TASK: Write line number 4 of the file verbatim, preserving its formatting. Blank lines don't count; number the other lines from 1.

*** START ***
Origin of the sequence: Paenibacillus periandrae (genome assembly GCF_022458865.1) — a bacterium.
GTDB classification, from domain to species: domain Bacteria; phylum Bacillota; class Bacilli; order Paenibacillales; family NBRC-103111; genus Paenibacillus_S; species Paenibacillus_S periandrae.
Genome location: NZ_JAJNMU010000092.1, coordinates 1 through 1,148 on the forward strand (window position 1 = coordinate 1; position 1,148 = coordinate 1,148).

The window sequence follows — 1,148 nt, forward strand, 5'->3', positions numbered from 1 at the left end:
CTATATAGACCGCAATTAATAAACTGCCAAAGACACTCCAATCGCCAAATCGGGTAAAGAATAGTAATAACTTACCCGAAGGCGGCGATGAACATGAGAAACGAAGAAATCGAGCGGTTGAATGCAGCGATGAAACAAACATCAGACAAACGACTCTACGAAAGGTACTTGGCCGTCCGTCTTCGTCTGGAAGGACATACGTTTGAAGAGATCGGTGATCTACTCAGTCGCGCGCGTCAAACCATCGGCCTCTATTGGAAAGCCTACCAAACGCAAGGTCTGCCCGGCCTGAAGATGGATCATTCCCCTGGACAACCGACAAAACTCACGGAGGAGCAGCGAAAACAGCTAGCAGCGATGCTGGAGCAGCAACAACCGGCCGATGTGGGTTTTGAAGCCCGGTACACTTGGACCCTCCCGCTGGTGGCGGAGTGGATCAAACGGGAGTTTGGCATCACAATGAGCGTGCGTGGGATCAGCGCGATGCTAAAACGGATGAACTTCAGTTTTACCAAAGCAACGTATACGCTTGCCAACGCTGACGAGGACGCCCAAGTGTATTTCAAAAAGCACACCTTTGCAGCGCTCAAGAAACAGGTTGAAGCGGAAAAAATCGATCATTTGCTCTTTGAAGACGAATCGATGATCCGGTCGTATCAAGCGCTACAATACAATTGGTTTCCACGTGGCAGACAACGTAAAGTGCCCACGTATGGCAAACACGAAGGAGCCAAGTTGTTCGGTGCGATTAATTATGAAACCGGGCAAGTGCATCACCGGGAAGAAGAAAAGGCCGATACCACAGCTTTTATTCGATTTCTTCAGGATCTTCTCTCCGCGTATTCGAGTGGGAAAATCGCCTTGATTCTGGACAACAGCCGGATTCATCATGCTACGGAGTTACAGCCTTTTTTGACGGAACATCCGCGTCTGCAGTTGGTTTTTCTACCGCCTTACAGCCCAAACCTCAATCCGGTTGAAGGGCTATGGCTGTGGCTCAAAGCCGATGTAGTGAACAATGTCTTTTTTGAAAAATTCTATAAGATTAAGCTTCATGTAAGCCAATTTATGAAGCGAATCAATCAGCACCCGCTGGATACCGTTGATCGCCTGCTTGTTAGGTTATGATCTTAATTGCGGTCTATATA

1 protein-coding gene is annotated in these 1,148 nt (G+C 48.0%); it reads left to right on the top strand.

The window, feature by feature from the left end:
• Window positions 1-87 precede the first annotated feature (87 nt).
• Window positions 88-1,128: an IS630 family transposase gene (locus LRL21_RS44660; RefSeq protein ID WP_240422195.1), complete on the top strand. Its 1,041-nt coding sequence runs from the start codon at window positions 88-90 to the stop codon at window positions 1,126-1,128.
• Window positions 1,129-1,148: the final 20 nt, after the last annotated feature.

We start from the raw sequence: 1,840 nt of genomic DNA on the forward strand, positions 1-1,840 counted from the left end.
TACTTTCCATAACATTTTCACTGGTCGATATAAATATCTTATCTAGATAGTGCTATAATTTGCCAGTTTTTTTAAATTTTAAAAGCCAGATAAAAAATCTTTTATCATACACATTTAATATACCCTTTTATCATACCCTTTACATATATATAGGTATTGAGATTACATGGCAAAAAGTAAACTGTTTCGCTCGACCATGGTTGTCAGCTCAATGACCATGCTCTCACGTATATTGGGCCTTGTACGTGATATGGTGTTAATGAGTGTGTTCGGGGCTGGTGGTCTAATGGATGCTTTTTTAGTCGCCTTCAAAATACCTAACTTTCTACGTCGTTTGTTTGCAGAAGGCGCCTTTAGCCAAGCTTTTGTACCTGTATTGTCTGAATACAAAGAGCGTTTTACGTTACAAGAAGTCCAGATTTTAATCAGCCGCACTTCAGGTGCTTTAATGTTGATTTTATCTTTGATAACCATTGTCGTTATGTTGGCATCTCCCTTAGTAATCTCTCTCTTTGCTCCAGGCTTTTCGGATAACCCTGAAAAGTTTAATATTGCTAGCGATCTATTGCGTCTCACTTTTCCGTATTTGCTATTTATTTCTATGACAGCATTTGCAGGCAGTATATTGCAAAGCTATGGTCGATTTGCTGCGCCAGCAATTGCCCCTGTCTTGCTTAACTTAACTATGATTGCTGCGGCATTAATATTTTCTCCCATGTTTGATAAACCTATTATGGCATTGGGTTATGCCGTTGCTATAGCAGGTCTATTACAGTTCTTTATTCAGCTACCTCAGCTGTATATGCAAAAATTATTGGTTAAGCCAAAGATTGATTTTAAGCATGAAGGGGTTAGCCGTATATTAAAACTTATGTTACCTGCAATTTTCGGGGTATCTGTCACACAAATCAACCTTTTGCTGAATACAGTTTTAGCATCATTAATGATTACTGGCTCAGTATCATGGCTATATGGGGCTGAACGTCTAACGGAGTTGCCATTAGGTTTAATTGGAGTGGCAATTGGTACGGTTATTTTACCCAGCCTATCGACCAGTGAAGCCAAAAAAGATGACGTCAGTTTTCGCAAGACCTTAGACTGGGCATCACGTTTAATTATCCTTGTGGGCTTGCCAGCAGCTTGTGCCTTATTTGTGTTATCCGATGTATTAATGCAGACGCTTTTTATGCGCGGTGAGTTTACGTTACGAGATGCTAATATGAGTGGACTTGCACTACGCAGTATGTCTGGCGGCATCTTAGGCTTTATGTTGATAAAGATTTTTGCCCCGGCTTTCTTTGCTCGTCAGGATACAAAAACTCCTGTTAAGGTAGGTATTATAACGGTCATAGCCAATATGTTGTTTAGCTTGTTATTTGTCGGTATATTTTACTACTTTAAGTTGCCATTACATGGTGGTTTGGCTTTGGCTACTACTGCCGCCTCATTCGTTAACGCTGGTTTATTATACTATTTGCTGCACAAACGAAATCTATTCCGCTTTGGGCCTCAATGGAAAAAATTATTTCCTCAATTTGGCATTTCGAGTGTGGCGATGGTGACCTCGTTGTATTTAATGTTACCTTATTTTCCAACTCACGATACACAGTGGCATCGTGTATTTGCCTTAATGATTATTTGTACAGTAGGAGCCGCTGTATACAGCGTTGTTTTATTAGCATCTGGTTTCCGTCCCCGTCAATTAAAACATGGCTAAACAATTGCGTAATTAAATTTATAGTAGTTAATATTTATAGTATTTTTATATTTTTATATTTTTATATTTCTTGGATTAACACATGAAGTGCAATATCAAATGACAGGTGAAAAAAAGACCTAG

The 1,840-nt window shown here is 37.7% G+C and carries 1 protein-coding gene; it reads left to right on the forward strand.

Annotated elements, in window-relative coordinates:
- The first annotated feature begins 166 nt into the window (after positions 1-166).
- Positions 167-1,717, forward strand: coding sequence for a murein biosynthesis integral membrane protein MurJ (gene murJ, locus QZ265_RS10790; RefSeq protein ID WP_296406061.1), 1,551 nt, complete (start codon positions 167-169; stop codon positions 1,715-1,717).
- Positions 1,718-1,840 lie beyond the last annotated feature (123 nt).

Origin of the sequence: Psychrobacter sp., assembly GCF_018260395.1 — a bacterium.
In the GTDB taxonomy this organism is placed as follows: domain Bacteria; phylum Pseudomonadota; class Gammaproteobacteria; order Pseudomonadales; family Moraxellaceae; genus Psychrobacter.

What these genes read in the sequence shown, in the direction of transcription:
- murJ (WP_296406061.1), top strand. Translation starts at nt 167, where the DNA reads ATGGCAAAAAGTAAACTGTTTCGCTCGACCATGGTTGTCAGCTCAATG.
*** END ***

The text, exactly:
The window sequence follows — 1,148 nt, forward strand, 5'->3', positions numbered from 1 at the left end: